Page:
David married Mary Howells who was born about 1824. [6]  Little else is known of her life and family. She is sealed to a David Howells and Mrs. Howells as her parents. A note on the back of a family group sheet says that Mary Howells was given away because of a large family and that she had a sister, Elizabeth or Betty Howells. [7] She married David Thomas November 5, 1842, at Caepantywyll, Glamorgan which was part of the Merthyr Tydfil area in the Rhondda Valley. Caepantywyll was an area of worker’s housing for the Cyfarthfa Ironworks.
The Rammel Inquiry of 1849 described Caepantywyll and complains ‘that there are a great number of houses but no one proper road. ‘It was all fields before the houses were built’, there are different types of houses, but none of the meanest sort’ and it was never a ‘slum-district’. However, this district declined in the second half of the century, gradually the people moved away, the houses were left empty and later demolished. [8]
Much of the decline was due to the fact that the Cyfarthfa Ironworks eventually shut down as the industry converted to steel. It closed forever in 1919. It may have been at the Cyfarthfa ironworks that David Nathan learned the trade of a blacksmith. He was often referred to as an “apprenticed blacksmith” so he learned the craft by working alongside a skilled blacksmith rather than learning by necessity as did many in the Utah pioneer communities of the nineteenth century.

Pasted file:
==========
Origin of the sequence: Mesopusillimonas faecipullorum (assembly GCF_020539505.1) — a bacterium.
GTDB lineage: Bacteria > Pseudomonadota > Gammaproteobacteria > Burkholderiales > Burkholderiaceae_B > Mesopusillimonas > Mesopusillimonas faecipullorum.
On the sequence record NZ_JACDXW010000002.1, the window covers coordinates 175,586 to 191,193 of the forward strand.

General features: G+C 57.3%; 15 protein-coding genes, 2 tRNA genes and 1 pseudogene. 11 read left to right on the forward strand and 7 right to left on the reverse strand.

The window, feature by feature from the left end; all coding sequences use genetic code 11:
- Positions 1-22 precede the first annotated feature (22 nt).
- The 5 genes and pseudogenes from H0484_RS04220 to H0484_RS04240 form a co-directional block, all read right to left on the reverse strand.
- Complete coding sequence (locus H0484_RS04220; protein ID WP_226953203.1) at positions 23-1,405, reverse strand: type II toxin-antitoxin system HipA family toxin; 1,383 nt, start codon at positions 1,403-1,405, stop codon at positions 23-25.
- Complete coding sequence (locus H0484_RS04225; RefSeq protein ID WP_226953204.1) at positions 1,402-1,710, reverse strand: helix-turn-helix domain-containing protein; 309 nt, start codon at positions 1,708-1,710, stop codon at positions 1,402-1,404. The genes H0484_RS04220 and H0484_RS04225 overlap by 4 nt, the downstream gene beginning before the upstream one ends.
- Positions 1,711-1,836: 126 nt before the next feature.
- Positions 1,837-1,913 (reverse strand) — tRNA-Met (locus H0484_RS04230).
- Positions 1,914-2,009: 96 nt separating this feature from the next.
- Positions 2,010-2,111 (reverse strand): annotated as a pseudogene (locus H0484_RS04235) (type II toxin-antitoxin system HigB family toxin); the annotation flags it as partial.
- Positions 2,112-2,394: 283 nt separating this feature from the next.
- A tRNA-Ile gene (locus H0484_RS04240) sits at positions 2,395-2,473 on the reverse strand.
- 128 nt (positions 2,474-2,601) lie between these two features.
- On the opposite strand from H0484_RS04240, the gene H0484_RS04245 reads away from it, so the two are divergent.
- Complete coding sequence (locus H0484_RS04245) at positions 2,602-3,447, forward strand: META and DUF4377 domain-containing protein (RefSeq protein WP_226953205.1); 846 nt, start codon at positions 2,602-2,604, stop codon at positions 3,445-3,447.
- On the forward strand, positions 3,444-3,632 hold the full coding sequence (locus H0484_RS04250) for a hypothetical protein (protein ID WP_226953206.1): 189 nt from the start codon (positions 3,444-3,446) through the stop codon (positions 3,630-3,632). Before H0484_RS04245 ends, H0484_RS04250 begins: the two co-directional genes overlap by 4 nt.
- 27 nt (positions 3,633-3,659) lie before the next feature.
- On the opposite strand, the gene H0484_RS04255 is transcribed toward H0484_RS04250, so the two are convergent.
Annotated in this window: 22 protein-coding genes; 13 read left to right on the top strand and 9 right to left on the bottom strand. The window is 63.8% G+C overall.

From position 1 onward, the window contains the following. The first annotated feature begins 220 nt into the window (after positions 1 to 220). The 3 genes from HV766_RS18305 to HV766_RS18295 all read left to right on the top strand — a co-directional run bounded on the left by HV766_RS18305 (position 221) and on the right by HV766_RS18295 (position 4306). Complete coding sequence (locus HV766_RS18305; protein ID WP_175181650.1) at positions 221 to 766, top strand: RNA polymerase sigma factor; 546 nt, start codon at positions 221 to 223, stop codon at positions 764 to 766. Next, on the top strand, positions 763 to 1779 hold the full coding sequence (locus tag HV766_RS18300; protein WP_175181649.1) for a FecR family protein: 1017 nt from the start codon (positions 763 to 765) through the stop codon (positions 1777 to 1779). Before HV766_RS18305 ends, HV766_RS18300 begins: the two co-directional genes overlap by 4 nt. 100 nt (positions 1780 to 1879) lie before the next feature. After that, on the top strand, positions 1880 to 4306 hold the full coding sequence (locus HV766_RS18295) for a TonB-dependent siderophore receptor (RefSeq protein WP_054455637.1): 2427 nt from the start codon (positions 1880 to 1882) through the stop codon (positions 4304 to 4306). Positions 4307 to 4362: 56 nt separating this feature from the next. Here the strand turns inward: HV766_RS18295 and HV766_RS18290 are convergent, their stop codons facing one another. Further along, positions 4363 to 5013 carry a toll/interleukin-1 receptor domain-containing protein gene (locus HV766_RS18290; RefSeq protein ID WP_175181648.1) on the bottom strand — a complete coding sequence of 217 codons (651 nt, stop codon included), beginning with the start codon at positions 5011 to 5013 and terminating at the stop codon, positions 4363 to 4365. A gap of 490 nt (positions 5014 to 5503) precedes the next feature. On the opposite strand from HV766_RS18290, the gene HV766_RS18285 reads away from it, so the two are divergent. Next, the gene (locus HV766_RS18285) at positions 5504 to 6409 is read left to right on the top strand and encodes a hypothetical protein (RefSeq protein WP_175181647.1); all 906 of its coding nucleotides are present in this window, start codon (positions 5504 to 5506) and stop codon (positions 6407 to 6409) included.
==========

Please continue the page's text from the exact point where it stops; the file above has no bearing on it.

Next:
David and Mary had four children: Margaret was born May 7, 1845, at Ystrad Village, Ystradgynlais in the counties of Brecon & Glamorgan. Ystradgynlais is a town on the River Tawe, and the town grew around the iron-making, coal-mining and watch-making industries. The town of Ystradgynlais was divided into six areas and Ystrad Village was one of those areas, again an area of workers housing. [9] Margaret told her granddaughter that “she grew up in the mining camps of South Wales”. Isaac was born July 19, 1850, at Abergwawr, Aberdare, in the counties of Glamorgan and Brecon; Sarah Ann was born October 3, 1853, at Cwmaman, Aberdare in the counties of Glamorgan and Brecon. Mary Hannah was born December 1, 1856, at Cwmaman, Glamorganshire, Wales. [10] Aberdare in 1801 was a small parish of only 1,486 people, but with the building of several large ironworks, the population increased tenfold during the first half of the 19th century. [11]  Abergwawr and Cwmaman were housing areas within Aberdare.